Clutter and Your Health
Now that Fall is upon us, we gradually make the change to being inside our homes more than outdoors. It's even more important to give the inside of our home attention, not only to lessen the stress in preparing for football and holiday parties but, most of all, to make our home a cozy retreat.
We don't want our homes to cause a "stress response," which starts in the brain when we think of a stressful thought. The negative thought makes our hypothalamus, part of the brain, secrete a hormone that causes our adrenal glands to secret the stress hormone cortisol. Excess cortisol creates many unfavorable conditions in the body, including weight gain, high blood pressure, and hormonal imbalances.
Notice how you feel as you enter your home when you return from work. Is it a feeling of relief and peace to be in your own beautiful space, or do you feel stress from the clutter and unfinished projects?
Here are a few tips to make your home your sanctuary:
*Family members, especially children, love to have cubbies to store their belongings (as shown above). I have learned from experience that teaching children organizational skills will definitely lay a good foundation for the future.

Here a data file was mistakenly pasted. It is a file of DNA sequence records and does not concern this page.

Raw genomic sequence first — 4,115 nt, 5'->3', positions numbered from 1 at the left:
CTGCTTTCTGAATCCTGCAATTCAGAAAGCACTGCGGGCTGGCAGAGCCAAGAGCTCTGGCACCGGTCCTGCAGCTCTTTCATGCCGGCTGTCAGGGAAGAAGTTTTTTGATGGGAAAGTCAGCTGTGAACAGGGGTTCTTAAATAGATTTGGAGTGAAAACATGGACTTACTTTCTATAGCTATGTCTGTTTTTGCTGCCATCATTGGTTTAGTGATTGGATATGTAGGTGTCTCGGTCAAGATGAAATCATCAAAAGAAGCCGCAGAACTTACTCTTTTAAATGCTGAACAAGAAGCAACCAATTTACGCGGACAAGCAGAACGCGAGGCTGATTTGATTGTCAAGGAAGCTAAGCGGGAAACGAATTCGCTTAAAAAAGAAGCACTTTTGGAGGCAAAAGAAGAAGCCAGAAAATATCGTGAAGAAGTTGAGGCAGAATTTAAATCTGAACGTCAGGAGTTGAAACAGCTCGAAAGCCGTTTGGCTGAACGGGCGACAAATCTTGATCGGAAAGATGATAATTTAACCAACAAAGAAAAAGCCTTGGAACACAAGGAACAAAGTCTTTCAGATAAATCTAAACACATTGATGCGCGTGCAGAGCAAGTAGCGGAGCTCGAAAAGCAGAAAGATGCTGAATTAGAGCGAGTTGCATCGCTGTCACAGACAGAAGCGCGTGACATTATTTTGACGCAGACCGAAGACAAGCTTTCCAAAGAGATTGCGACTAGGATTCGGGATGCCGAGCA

*It's helpful to start with small areas of the home first to gain some momentum. You could start with a kitchen drawer while waiting for dinner to cook. Begin to clean a bookshelf on that rainy day. Getting creative with small chunks of time will soon amount to bigger progress!
*Shoji screens are a great way to cover up a cluttered area until you have time to address it. For example, screens can be used to hide a litter box or a messy desk.
*Two creative options to store clutter: The kitchen cart shown stores items that would clutter the kitchen countertop. Although the server was made to hold dining room extras, it stores a laptop, papers, and tablecloths.
There is ample research online on the negative health impacts of clutter. For more information, here is a helpful article.